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Farid Fata Receives 45 Years for Fraudulent Cancer Diagnoses
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A doctor who treated hundreds of patients for cancer they did not have will spend the next 45 years behind bars.

Summary: A doctor who treated hundreds of patients for cancer they did not have will spend the next 45 years behind bars.

According to Newsweek, Dr. Farid Fata has been sentenced to 45 years in prison after pleading guilty or no contest to 23 counts of health fraud, 2 counts of money laundering, and one count of conspiracy to pay and receive kickbacks. However, the description of these charges hardly addresses the gravity of Fata’s crimes.


Federal prosecutors have called him the most egregious fraudster in the history of the United States. Fata, once a prominent hematologist and oncologist, has now had his medical licenses revoked.

Prior to the sentencing hearing on July 6, the government released a memorandum that exceeded 100 pages in length to the public. Prosecutors argued that Fata intentionally prescribed over 9,000 unnecessary injections and infusions to around 553 patients over a 6-year span—which amounted to around $35 million in insurance billings.

Doctors apparently receive millions from drug companies.

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Fata lied to patients about their cancer prognoses by telling them they needed chemotherapy when they really just needed observation. In addition, he told other patients they needed “maintenance” chemo to keep cancer that was in remission away, and he even told those he knew would not survive to stay under his care as he prescribed more and more chemo.

Nicholas G. Evans, a medical ethicist at the University of Pennsylvania, said, “It’s one of the most extensive causes of fraud I’ve heard of. But it involves common problems known about in the field of medical ethics.”

Jeffrey Stewart, an attorney who is representing two former clients of Fata’s, commented, “Patients develop an almost religious connection to these doctors.”

Fata’s victims have testified that Fata repeatedly took advantage of the doctor-patient connection to hide the ineffectiveness of the medical treatments. Michele Mannarino, whose mother was treated by Fata, said, “He stated that [my mother] had a very aggressive cancer that would become untreatable if she stopped chemo and then he wouldn’t be able to save her. Several times, when I had researched and questioned his treatment, he asked if I had fellowshipped at Sloan Kettering like he had.”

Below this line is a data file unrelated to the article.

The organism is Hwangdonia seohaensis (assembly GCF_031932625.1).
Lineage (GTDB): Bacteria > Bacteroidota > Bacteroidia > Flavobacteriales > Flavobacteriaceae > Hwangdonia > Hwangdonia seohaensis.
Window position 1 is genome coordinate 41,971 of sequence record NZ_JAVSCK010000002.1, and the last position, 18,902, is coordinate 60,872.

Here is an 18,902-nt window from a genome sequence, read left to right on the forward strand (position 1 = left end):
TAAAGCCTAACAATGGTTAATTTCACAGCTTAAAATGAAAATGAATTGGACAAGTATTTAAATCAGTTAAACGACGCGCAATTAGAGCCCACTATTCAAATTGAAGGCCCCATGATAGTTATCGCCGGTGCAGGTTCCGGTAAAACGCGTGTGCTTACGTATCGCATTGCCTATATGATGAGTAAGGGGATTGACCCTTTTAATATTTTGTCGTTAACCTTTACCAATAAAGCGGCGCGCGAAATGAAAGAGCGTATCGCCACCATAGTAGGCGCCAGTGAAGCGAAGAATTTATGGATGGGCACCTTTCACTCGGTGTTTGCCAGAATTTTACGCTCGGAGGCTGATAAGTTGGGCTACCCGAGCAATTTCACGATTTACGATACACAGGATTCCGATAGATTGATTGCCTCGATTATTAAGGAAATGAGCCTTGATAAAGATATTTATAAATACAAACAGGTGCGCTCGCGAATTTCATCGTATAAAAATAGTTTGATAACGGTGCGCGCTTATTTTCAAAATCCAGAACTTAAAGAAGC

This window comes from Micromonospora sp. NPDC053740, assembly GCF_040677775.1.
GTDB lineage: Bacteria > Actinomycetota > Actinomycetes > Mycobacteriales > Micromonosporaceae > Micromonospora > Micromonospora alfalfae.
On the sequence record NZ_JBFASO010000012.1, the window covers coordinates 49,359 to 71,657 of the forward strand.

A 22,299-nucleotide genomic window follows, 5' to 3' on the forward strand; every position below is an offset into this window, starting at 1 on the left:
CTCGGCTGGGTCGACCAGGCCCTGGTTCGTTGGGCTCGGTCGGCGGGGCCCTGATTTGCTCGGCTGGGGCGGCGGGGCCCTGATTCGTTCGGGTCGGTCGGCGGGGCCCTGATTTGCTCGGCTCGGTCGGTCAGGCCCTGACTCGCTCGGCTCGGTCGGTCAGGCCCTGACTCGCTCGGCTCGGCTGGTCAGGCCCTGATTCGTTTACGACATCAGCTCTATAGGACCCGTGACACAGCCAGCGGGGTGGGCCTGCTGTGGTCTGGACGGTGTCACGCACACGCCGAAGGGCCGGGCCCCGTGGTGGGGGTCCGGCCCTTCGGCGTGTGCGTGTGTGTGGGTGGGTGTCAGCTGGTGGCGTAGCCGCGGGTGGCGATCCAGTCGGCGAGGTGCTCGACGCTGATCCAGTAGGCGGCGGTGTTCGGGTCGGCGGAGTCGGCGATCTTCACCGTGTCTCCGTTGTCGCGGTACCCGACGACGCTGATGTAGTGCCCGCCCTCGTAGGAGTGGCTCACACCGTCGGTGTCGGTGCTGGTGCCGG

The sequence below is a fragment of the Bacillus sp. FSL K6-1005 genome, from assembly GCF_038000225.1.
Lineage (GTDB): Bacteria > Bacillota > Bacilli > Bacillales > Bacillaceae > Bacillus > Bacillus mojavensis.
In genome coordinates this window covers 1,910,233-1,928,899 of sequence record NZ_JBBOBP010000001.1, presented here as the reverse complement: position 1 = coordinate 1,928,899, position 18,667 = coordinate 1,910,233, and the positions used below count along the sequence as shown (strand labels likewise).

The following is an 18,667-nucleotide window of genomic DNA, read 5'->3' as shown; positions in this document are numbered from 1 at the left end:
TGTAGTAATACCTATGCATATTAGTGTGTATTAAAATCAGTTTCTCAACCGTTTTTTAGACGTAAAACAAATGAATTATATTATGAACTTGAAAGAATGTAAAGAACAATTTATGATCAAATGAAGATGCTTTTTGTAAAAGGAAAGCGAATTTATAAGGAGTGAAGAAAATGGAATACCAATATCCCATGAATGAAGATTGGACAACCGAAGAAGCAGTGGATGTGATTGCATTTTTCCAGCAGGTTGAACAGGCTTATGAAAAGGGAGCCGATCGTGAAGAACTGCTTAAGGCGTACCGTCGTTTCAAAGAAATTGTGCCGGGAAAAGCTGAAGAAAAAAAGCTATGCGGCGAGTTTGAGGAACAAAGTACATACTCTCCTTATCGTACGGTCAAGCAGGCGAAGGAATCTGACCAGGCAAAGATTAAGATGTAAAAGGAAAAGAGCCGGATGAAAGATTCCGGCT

At almost every stage of cancer—including no cancer at all—Fata told his patients that there was a 70 percent chance of remission, but only if they were totally loyal to him. One woman spent her last months angry with her family when they questioned her decision to file bankruptcy to continue treating with Fata. The family’s impact statement reads, “She kept putting things off, thinking that she would have time ‘when she got better’…[Our mother] was never able to accept she was dying because Fata convinced her she was not.” Other patients, according to the Daily Mail, lost their homes as they tried to pay for Fata’s treatments.

Fata also tricked patients into taking additional doses of rituximab, an immunosuppressive drug, even after they had treated their lymphoma. Sometimes, they took it for years longer than necessary. At Fata’s arrest, these patients’ immune systems were permanently damaged. Additionally, some were left with decaying jaws and intense pain caused by Zometa, a bone cancer-fighting drug. One patient lost all but one of his teeth due to unnecessary chemo, according to CNN.

Canada has decided to legalize doctor assisted suicide.

Fata escaped suspicion for a while by claiming the excessive treatments were part of a new “European” or “French” protocol. He even forged a medical paper after he was arrested that allegedly demonstrated the value of rituximab. In some cases, he denied patients access to their complete medical records, which prevented them from seeking a second opinion.

Angela Swantek is an oncology nurse with 19 years of experience. She went in for an interview with Fata in the spring of 2010, and left concerned over the care she saw patients receiving.

Swantek noticed that patents were hooked up to infusion chairs receiving medications that were meant for quick IV injections. Additionally, she noticed treatments like Neulasta, a human growth factor, being administered right after chemo, instead of after 24 hours, the recommended method of treatment. When Swantek asked a nurse about their procedures, the nurse responded, “That’s just the way we do things here.”

Swantek reported her concerns to Michigan’s Bureau of Health Professions in March. A year later, in May 2011, she was told that an investigation cleared Fata of wrongdoing, although she says the state never reached out to her.

The state Department of Licensing and Regulatory Affairs (LARA) has maintained that it investigated to the best of its ability. However, it has claimed that it cannot release information because of privacy laws.